My thumbs fly as I type on my phone. I write hundreds and hundreds of words about Orlando. None of them are right. I delete and try again. And again. I cannot remain silent, even if no one reads my words, but I am desperate to get them right. There are too many factors at play and I can't adequately describe my horror. Xenophobia. Homophobia. Transphobia. Phobia after phobia.
Is there a word for fear of standing up and taking action? There should be. We are so damn scared.
Arguments about what to call the tragedy fill my social media feeds. I think it is both hate and terror when an establishment likely to be full of a rainbow of people, people who love a rainbow of people, is targeted by a madman shooting a weapon designed to inflict maximum damage in minimum time. His religion, his nationality, the color of his skin, none of those factors are indicators of his actions, no matter what stories we are told. His father says he hated seeing a man kiss a man. His state and country say it is okay to own a gun that allowed one man to kill 50 people, and, sadly, probably still counting, in just a short couple of hours. We argue. We blame. We feel helpless, afraid.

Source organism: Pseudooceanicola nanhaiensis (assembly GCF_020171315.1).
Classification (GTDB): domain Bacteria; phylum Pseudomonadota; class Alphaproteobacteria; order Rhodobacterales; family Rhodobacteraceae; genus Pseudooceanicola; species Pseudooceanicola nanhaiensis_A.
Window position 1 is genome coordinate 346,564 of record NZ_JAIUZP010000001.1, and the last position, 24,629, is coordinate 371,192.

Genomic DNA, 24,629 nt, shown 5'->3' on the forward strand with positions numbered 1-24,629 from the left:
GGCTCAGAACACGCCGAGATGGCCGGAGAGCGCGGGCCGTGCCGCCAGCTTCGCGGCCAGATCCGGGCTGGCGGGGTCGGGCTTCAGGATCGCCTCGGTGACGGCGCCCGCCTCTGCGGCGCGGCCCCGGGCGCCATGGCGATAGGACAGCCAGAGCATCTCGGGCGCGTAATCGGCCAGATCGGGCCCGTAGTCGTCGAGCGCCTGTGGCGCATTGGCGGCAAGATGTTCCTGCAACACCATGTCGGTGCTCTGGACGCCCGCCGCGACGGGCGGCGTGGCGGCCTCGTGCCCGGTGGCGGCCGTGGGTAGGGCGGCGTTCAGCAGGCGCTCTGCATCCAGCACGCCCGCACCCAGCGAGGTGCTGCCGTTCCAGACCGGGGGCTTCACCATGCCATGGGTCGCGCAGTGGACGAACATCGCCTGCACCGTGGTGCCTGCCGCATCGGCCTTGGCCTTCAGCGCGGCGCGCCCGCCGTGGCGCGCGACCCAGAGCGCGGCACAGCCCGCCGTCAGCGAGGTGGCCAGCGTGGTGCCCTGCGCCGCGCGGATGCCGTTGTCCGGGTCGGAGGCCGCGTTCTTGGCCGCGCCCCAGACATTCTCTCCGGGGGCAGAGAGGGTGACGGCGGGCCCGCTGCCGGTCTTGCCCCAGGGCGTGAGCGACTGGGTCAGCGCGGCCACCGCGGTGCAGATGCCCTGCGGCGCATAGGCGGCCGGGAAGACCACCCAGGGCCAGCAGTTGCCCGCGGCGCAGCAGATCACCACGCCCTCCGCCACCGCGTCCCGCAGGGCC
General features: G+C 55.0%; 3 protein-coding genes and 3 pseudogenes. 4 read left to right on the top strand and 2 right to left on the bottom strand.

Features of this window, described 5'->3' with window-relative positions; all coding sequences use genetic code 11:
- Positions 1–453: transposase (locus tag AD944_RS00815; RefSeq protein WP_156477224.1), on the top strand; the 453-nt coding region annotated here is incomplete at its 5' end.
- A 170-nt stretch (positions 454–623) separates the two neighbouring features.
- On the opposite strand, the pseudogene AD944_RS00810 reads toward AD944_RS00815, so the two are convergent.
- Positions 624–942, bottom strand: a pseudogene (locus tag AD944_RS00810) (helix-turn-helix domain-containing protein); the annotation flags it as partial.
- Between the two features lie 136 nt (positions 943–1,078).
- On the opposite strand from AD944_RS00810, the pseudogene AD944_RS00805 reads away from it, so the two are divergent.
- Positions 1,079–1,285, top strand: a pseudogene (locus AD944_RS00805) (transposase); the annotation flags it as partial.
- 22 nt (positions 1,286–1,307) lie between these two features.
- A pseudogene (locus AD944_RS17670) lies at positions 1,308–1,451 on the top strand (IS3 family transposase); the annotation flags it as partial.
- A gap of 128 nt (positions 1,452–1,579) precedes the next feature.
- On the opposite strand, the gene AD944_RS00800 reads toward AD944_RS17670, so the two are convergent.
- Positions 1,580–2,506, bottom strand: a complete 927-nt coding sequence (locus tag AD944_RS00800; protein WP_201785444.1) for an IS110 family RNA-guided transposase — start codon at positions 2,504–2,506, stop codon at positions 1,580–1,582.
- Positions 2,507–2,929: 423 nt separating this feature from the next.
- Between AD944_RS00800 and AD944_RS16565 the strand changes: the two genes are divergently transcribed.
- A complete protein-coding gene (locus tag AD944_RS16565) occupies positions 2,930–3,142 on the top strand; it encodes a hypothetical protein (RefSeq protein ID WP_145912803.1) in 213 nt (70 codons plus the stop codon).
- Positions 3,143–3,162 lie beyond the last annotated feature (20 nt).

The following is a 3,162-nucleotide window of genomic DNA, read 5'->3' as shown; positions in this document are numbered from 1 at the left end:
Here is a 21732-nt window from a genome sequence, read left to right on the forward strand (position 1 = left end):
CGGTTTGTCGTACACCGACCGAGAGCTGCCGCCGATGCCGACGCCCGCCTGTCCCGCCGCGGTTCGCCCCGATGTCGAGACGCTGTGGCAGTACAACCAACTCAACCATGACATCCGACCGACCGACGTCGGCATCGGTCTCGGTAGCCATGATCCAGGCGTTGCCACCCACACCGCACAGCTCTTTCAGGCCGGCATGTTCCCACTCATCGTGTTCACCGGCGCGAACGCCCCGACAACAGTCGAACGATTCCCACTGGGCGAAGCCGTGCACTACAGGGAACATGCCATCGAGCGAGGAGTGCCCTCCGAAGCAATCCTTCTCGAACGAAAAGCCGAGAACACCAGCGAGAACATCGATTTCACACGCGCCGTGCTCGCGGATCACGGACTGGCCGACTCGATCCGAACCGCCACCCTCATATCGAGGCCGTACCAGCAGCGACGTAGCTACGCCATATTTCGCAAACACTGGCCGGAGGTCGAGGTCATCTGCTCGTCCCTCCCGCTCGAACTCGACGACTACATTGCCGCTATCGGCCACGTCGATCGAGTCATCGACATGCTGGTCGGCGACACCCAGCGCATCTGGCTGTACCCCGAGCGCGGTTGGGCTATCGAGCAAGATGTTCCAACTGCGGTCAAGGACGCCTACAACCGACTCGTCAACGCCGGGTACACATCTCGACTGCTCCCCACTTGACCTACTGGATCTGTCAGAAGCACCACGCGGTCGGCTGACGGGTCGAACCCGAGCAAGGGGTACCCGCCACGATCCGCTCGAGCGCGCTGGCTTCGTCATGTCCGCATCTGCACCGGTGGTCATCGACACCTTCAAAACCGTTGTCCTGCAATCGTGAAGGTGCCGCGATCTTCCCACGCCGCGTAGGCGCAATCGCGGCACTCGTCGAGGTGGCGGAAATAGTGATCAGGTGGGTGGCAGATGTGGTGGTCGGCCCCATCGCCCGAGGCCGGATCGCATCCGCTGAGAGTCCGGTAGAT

Meanwhile, one son reads my very first published in a magazine, printed on paper essay while sitting on a chair in our idyllic backyard. The other son roams the neighborhood in search of playmates and fun. I feel a warm edge to the gentle breeze. My husband naps on the couch. My physical reality is peaceful, comfortable, safe.
Inside, anger and sadness and frustration and grief swirl. I feel the notion that nothing can be done trying to move in. Nope. Not happening. Keep moving, darkness. No vacancy, hopelessness. Love will prevail. Or so I will keep telling myself until I believe it, again.